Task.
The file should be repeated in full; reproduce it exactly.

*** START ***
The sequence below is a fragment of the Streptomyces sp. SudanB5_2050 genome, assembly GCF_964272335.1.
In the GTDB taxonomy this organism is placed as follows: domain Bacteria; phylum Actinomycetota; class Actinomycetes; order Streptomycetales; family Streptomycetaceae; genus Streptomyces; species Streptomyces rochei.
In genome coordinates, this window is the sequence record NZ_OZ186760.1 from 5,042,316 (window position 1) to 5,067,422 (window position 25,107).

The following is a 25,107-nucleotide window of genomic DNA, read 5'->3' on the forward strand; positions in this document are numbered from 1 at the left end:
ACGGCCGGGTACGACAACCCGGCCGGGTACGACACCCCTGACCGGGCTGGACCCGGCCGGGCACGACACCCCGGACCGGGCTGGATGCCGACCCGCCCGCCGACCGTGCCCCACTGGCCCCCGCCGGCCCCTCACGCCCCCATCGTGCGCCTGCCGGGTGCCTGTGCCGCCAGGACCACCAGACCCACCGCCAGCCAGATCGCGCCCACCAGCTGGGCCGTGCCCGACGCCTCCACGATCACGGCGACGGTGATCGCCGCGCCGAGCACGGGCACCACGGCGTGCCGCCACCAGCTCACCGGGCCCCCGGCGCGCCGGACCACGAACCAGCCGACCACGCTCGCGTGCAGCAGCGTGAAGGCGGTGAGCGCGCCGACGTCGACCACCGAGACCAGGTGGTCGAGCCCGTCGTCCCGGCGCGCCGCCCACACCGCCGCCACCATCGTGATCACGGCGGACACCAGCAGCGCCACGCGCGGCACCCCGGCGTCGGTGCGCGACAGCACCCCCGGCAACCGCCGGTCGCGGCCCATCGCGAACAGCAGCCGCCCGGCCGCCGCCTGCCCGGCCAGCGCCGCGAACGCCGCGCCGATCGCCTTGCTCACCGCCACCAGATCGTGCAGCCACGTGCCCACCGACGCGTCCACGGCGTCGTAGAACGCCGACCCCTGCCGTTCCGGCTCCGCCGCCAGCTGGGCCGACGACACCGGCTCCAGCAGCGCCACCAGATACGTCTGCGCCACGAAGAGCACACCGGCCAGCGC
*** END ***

The sequence below is a fragment of the Streptomyces sp. SudanB5_2050 genome, assembly GCF_964272335.1.
In the GTDB taxonomy this organism is placed as follows: domain Bacteria; phylum Actinomycetota; class Actinomycetes; order Streptomycetales; family Streptomycetaceae; genus Streptomyces; species Streptomyces rochei.
In genome coordinates, this window is the sequence record NZ_OZ186760.1 from 5,042,316 (window position 1) to 5,067,422 (window position 25,107).

The following is a 25,107-nucleotide window of genomic DNA, read 5'->3' on the forward strand; positions in this document are numbered from 1 at the left end:
ACGGCCGGGTACGACAACCCGGCCGGGTACGACACCCCTGACCGGGCTGGACCCGGCCGGGCACGACACCCCGGACCGGGCTGGATGCCGACCCGCCCGCCGACCGTGCCCCACTGGCCCCCGCCGGCCCCTCACGCCCCCATCGTGCGCCTGCCGGGTGCCTGTGCCGCCAGGACCACCAGACCCACCGCCAGCCAGATCGCGCCCACCAGCTGGGCCGTGCCCGACGCCTCCACGATCACGGCGACGGTGATCGCCGCGCCGAGCACGGGCACCACGGCGTGCCGCCACCAGCTCACCGGGCCCCCGGCGCGCCGGACCACGAACCAGCCGACCACGCTCGCGTGCAGCAGCGTGAAGGCGGTGAGCGCGCCGACGTCGACCACCGAGACCAGGTGGTCGAGCCCGTCGTCCCGGCGCGCCGCCCACACCGCCGCCACCATCGTGATCACGGCGGACACCAGCAGCGCCACGCGCGGCACCCCGGCGTCGGTGCGCGACAGCACCCCCGGCAACCGCCGGTCGCGGCCCATCGCGAACAGCAGCCGCCCGGCCGCCGCCTGCCCGGCCAGCGCCGCGAACGCCGCGCCGATCGCCTTGCTCACCGCCACCAGATCGTGCAGCCACGTGCCCACCGACGCGTCCACGGCGTCGTAGAACGCCGACCCCTGCCGTTCCGGCTCCGCCGCCAGCTGGGCCGACGACACCGGCTCCAGCAGCGCCACCAGATACGTCTGCGCCACGAAGAGCACACCGGCCAGCGC